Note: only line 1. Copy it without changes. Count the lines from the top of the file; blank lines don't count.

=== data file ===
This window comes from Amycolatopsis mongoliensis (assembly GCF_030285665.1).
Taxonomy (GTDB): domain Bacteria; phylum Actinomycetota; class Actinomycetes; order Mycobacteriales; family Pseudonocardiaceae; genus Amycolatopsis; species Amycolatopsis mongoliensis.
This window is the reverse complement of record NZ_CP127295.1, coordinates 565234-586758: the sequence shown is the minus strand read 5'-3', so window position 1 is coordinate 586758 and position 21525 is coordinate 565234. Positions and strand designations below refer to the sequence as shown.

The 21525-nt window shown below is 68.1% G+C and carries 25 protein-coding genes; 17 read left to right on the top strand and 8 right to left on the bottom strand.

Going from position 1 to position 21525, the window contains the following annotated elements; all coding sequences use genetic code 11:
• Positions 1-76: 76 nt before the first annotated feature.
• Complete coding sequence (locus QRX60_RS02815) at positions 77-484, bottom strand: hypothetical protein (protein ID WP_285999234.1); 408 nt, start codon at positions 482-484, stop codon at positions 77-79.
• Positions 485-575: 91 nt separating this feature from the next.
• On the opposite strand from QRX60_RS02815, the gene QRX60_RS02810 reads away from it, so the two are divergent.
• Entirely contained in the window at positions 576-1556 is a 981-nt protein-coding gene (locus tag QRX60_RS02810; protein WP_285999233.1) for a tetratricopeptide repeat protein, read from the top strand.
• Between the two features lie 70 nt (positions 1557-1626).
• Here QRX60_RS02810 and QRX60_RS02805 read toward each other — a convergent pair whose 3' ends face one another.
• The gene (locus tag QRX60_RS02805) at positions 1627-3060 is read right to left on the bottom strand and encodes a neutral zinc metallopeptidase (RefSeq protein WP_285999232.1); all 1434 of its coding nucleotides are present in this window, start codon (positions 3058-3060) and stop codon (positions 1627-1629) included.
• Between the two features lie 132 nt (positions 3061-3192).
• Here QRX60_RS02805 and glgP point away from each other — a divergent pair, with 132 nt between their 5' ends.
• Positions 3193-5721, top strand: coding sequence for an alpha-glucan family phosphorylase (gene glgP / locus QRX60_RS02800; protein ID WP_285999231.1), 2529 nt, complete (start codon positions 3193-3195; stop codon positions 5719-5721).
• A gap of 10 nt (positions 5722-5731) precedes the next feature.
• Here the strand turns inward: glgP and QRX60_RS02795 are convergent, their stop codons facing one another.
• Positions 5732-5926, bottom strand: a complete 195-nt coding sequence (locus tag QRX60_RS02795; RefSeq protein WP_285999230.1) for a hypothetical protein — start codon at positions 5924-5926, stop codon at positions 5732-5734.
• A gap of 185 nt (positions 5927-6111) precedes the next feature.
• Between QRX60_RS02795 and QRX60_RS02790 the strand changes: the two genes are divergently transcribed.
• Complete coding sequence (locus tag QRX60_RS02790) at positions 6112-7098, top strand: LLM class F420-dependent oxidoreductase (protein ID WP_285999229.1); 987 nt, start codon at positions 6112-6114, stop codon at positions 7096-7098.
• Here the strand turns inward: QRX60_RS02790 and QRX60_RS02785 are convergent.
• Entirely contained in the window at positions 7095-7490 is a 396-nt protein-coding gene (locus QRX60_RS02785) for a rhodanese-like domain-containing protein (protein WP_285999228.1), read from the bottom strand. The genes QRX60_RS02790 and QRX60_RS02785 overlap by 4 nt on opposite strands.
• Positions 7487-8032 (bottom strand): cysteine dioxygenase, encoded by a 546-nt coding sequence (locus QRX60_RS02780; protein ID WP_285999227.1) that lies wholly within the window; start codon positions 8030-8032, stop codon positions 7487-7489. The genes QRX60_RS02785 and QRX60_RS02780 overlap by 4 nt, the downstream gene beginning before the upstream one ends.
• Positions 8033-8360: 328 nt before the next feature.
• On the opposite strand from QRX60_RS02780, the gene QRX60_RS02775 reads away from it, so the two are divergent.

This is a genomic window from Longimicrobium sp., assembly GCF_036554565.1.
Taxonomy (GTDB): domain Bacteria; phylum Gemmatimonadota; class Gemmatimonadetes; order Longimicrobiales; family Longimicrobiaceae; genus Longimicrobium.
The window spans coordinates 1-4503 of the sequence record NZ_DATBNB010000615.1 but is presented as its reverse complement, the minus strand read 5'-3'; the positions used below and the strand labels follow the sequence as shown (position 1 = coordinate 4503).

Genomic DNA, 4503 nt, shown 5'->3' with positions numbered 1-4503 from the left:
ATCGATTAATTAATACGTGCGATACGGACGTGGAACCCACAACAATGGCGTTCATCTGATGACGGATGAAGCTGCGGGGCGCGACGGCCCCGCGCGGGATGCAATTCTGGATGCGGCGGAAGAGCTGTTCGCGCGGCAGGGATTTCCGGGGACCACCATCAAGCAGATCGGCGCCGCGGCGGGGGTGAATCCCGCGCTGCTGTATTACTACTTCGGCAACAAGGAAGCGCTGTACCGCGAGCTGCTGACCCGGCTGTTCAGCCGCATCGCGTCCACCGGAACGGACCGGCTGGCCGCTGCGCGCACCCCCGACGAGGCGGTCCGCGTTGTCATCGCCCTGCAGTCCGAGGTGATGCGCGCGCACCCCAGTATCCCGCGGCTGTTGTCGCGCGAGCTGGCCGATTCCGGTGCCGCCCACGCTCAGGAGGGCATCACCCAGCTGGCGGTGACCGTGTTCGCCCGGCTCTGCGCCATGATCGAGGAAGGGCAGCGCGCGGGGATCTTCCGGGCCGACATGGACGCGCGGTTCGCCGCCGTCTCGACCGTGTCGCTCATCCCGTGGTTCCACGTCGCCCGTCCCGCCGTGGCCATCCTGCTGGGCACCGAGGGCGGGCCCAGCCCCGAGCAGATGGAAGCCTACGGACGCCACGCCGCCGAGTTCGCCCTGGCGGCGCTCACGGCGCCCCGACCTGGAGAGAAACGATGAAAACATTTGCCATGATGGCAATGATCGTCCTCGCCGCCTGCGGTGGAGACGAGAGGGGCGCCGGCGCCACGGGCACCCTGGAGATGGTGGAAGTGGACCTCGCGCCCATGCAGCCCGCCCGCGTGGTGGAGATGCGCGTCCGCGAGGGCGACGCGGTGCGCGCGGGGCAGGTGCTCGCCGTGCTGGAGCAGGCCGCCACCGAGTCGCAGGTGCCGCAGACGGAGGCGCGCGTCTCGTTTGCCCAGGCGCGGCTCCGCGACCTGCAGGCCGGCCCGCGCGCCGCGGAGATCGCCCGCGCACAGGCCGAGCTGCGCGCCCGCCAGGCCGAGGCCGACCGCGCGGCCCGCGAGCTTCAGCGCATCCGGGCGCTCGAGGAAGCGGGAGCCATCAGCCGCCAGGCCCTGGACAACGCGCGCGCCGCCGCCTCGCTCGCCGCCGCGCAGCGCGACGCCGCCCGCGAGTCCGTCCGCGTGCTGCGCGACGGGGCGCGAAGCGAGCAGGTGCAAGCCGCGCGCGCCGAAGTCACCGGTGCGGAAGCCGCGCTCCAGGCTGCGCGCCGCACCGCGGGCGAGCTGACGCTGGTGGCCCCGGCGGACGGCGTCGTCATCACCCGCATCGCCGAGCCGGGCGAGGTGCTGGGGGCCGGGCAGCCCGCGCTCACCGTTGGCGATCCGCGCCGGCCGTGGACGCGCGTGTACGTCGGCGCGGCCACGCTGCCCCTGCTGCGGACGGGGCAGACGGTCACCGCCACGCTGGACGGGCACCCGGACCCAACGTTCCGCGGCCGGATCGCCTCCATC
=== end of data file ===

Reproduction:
This window comes from Amycolatopsis mongoliensis (assembly GCF_030285665.1).